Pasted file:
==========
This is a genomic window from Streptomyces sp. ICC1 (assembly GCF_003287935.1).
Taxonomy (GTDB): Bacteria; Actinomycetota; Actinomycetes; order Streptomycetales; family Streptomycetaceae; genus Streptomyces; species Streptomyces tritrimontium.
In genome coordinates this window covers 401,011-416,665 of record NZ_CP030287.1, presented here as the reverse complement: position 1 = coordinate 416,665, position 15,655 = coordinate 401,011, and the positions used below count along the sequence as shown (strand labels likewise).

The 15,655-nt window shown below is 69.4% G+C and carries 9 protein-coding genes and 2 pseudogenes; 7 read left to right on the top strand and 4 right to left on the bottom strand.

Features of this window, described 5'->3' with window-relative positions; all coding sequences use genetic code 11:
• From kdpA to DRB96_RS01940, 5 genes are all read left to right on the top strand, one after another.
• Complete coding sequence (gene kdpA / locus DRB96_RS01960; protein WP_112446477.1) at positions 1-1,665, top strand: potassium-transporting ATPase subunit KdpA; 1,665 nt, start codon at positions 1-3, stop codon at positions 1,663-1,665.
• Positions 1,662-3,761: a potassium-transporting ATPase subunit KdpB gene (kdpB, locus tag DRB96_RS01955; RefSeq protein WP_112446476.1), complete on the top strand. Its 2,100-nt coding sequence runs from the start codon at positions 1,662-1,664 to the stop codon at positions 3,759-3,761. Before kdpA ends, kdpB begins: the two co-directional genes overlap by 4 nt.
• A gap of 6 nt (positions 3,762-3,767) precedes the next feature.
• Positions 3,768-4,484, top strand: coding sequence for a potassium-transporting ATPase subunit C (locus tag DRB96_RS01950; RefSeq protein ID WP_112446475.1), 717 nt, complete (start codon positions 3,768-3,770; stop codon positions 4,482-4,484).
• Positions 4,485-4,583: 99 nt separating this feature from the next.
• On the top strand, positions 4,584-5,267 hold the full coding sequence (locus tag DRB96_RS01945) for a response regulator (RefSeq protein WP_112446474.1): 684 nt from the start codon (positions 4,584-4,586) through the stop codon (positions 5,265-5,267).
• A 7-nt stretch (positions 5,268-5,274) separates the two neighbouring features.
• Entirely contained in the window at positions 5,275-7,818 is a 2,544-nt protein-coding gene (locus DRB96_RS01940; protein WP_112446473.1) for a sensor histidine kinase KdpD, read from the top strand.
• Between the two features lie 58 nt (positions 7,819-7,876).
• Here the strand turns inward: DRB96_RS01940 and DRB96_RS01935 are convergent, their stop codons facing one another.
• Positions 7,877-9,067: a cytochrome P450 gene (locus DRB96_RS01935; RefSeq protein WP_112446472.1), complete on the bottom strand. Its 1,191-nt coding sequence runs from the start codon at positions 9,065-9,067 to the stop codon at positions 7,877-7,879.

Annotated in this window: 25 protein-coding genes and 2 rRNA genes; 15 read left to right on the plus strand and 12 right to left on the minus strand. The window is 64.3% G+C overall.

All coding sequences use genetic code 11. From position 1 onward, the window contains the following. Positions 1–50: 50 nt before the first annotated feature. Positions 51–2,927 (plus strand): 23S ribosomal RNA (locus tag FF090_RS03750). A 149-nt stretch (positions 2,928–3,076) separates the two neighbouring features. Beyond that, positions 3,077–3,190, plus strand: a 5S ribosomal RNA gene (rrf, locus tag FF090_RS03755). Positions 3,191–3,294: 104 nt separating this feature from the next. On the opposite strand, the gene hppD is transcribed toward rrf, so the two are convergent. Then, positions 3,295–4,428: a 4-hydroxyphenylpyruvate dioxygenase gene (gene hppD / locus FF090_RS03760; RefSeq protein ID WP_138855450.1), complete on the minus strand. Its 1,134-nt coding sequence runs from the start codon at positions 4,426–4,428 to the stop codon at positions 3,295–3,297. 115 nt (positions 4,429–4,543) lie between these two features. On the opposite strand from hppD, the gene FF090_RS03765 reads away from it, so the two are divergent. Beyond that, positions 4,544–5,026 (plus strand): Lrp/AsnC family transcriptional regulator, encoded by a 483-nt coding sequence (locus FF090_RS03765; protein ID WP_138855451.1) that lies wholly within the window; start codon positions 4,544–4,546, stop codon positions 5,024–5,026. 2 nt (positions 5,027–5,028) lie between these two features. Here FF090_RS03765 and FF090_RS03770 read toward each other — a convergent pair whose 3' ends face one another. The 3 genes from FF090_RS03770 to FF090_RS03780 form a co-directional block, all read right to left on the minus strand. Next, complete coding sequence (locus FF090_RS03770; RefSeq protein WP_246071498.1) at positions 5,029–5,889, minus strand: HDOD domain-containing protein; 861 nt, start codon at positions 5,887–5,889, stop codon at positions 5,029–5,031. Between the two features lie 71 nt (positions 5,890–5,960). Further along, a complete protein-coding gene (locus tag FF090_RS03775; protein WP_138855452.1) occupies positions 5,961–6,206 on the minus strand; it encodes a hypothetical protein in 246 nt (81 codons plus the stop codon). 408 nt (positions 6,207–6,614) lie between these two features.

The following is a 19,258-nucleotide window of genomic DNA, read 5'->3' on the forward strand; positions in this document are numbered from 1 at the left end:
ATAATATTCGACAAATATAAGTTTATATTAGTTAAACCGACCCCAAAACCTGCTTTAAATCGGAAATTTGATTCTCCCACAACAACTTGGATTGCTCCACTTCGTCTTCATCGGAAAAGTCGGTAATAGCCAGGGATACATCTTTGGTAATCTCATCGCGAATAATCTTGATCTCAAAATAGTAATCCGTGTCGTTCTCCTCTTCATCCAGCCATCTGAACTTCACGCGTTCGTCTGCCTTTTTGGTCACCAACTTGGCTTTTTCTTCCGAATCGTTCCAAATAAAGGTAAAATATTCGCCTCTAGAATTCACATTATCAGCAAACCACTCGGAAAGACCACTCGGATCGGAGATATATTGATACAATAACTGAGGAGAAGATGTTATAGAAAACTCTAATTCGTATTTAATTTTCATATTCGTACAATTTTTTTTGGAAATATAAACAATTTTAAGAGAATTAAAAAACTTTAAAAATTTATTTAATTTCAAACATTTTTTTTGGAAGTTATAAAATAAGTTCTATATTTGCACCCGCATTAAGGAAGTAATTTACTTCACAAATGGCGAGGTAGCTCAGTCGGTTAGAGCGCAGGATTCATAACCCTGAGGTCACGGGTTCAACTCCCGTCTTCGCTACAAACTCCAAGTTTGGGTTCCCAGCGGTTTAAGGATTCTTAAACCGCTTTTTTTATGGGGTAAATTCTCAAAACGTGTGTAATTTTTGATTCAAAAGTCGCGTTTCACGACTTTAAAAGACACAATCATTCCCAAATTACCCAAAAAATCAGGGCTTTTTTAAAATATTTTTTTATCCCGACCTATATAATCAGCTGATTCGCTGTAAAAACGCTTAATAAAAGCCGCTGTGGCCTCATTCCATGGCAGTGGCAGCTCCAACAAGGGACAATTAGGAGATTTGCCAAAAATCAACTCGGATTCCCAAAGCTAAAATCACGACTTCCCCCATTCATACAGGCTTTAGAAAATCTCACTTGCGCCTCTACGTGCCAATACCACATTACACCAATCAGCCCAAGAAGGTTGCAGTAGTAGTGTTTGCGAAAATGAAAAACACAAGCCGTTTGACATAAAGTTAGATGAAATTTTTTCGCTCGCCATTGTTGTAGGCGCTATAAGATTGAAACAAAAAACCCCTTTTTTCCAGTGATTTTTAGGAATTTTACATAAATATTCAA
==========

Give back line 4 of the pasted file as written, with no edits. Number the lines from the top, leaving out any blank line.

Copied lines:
The 15,655-nt window shown below is 69.4% G+C and carries 9 protein-coding genes and 2 pseudogenes; 7 read left to right on the top strand and 4 right to left on the bottom strand.